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Miss Prism
Oct 24 2009 21:48
Hmmmmm - you have drawings of Didcot buildings?
Not as good as it sounds I'm afraid. These are just reproduced scaled down ones - a single page showing selected alterations and additions, in C.W. Judge's "An Historical Survey of the DN&SR: Track Layouts and Illustrations".?
I remember seeing this on the GWR Modelling site and thinking, what a great idea for a layout and secondly how good the shot under the canopy looked. Definitely an entry for the "How realistic are your models" thread - if anyone's going to start one.

Well done

Rovex
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Thanks Rovex. The layout has progressed a lot since the shot under the canopy, I'm just waiting to do the last bits of detailing and then I'll take some photos of the finished thing. Then it's on to the next layout in the "series" - currently considering whether that should be the carriage sidings or the engine shed.

Welcome to Farthing!

Attached Image: farthing2.jpg

 

This blog chronicles the building of "The Farthing layouts", a series of small OO layouts that portray different sections of a GWR junction station in Edwardian days.

 

Intro and concept
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Gallery (1900-1904)
Four o'clock blues, ca. 1902
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Gallery (1904-08)
The trials of Mr Bull
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A parcel for Mr Ahern
Blue skies and horse traffic
The Remains of the Day
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Gallery (1914)
All in a day's work, Part 1
All in a day's work, Part 2
All in a day's work, Part 3
All in a day's work, Part 4

 

Out of period
Undecided sky (1867)
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Bunker first (1927)
Fitted fish and piles (1947)

 

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Short trains for short layouts
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Hand-me-down coaches
Low-tech coach restoration (1)
Low-tech coach restoration (2)
Low-tech coach restoration (3)
Low-tech coach restoration (4)
Low-tech coach restoration (5)

 

Wagons
Sprat & Winkle couplings
3 plank Open in GWR red
Outside Framed 8 Ton Van

In the red: GWR 1900s wagon liveries
In loving memory...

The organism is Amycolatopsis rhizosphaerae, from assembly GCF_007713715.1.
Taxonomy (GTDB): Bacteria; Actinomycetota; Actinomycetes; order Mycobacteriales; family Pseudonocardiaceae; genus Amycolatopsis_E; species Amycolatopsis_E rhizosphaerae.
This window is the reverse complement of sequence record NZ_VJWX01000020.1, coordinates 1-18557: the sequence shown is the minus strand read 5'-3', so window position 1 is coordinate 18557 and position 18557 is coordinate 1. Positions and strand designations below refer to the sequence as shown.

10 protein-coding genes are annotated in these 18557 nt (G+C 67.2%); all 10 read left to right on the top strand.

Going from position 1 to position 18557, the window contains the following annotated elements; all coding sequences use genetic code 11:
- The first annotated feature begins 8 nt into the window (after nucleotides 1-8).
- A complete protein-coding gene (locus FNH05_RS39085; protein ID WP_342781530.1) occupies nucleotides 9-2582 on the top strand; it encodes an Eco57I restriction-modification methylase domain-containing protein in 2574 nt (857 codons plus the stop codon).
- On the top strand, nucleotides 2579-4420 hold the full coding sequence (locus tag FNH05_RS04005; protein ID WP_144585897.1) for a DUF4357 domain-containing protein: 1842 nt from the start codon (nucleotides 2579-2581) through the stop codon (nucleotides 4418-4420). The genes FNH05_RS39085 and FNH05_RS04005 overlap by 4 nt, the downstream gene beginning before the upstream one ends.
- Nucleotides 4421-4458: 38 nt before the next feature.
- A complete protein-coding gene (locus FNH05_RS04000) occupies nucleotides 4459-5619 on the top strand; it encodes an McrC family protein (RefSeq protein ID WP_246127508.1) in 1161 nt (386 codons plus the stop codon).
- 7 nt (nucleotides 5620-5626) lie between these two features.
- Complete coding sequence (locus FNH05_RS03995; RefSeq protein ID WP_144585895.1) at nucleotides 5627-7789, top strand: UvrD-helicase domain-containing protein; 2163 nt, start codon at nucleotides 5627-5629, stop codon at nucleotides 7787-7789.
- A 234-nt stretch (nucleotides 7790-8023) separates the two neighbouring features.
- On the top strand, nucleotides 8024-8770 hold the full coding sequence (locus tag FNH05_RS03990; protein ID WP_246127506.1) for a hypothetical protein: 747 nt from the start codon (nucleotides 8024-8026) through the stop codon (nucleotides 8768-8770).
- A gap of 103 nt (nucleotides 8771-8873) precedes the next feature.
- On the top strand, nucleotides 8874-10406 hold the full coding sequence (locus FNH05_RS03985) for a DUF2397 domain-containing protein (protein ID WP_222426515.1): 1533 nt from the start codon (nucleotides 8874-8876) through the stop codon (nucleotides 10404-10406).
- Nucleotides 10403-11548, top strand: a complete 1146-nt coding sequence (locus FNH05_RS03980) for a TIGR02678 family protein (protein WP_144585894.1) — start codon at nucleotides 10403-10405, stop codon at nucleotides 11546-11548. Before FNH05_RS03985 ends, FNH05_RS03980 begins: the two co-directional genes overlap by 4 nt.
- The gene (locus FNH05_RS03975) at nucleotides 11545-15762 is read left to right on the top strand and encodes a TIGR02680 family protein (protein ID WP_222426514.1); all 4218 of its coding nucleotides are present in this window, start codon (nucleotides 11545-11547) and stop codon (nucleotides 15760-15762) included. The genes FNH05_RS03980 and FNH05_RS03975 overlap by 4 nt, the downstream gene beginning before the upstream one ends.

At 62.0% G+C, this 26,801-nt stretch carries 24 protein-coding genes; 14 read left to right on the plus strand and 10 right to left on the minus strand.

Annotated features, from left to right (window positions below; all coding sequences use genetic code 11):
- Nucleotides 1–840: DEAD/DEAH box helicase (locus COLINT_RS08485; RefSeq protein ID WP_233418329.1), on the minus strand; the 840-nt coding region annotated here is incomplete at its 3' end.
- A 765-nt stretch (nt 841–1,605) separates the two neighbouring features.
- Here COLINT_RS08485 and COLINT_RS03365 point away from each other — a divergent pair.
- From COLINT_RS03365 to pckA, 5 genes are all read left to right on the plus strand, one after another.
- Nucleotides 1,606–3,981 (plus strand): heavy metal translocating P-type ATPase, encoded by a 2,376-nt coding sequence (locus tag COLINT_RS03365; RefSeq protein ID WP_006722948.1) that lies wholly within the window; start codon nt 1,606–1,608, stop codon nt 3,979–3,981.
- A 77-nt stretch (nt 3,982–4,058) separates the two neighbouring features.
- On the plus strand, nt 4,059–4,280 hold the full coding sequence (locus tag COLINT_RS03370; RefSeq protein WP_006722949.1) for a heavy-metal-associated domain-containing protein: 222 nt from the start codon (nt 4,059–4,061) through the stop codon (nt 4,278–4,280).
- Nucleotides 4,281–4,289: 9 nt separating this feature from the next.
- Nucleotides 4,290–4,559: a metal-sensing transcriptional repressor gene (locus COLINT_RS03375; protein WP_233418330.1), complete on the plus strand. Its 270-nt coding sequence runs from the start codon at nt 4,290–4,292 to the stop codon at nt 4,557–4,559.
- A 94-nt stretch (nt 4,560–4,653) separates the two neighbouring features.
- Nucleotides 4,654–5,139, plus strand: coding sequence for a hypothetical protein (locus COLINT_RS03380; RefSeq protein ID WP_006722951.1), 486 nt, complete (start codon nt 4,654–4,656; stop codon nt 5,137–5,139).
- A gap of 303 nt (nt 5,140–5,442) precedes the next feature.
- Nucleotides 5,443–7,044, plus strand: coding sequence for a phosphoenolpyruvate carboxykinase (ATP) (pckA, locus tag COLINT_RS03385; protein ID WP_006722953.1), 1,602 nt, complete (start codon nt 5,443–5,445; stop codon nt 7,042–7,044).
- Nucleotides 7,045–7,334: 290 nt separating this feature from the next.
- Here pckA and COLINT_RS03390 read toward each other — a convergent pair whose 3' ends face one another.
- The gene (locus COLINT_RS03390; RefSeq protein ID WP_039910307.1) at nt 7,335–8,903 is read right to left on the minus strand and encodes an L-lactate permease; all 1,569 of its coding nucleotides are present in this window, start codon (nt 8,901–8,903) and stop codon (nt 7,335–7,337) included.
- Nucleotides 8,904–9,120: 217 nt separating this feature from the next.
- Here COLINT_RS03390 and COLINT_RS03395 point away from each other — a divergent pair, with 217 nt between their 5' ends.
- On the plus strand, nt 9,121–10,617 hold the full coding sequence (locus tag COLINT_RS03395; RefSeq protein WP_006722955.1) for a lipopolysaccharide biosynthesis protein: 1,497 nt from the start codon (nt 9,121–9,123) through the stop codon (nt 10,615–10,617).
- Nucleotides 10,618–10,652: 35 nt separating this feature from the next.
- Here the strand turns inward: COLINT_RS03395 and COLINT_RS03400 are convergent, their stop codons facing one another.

Scratchbuilt one-planker (1)
Scratchbuilt one-planker (2)
MSWJR 3-plank dropside
LSWR 10 ton sliding door van
SDJR Road Van
LSWR stone wagon
Fake news and wagon sheets

 

Locos
GWR 1854 Saddle Tank (1)
GWR 1854 Saddle Tank (2)
Shiny domes and safety valve covers

 

Track
C+L underlay and Carr's ballast
Experiments with C+L track
Comparing track
Messing about with track panels
Laying track on "The depot"

 

Vehicles
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GWR 5-ton horse-drawn vehicle
Parcels van and coal trolley

 

Goods
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Small crates and tea chests

 

Figures
Andrew Stadden 4mm figures
Backdated Monty's figures
Footplate crew
HO figures for an OO layout
Lesser known whitemetal figures

 

Building "The bay"
First bite: "The bay"
Simple structures for "The bay"
Platform trolleys and barrows
Signs, posters and adverts
Six lessons learnt

 

Building "The depot"
Second bite: "The depot"
Shunting Puzzle
Sketches of The depot
Soft body, hard shell
Kit-bashed roof structure
Dry Run
Dusting off the cobwebs
Playing with mirrors
Mezzanine floor
Progress on "The depot"
4mm slate roofing
The treachery of images

A roof for "The depot"

A tall bird from Paddington
Cranes for the depot
Shoulders of giants
Flight of the bumblebee

 

Building "The sidings"
Third bite: "The sidings"
Wagon propulsion
Progress on "The sidings"
Rising from slumber
The Biscuit Shed
A shed and a lock-up
Agricultural merchant's warehouse
Mr Gorbachev, tear down this wall

 

The FSWDC
Railway modelling and Art
Moving Pictures
Season's greetings

 

Layout ideas
A flexible layout
Kicking back in Gloucester

 

Miscellaneous
GWR stables - an overview
Journey to Didcot
Detail hunting at Didcot
Here's looking at you
The mists of time (and all that)
My friend the operating chair
Ready-to-plonk freight
GWR Modelling website